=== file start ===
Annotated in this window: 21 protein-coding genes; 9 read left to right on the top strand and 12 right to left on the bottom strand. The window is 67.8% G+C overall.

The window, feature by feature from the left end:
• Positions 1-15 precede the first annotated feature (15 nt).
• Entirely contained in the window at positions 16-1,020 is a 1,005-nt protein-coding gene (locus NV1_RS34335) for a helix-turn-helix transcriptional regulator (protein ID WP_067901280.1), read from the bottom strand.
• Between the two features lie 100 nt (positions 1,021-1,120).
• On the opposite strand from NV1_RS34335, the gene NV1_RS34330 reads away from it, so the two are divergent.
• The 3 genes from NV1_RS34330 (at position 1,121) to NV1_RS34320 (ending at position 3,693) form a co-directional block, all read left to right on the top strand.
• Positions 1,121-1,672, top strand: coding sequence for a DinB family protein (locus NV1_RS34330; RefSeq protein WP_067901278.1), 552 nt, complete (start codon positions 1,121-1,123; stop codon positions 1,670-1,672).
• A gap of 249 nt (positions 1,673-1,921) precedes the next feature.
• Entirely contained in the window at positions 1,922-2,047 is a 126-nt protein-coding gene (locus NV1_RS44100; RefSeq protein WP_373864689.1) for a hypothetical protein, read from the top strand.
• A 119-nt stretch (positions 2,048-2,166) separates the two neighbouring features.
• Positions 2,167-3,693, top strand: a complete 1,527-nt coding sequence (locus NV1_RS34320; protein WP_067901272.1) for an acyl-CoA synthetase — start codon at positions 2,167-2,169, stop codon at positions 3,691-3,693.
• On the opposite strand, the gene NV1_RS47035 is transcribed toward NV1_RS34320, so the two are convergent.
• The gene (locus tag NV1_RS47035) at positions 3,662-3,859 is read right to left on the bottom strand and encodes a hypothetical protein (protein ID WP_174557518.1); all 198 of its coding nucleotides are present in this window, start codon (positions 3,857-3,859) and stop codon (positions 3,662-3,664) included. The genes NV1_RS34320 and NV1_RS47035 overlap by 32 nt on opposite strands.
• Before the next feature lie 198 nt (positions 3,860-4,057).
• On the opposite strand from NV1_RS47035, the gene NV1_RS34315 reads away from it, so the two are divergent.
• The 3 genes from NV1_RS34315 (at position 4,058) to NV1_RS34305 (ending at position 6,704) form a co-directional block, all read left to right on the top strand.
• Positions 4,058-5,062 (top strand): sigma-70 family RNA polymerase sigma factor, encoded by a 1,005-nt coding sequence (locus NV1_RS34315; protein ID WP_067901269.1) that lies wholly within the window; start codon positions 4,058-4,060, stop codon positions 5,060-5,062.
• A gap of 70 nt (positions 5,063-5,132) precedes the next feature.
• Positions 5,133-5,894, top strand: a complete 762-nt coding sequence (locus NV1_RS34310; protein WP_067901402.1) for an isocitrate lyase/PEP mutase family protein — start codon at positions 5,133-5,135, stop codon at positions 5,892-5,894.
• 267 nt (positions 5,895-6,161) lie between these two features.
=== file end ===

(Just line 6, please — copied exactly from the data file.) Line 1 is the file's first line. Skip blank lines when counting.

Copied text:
• On the opposite strand from NV1_RS34335, the gene NV1_RS34330 reads away from it, so the two are divergent.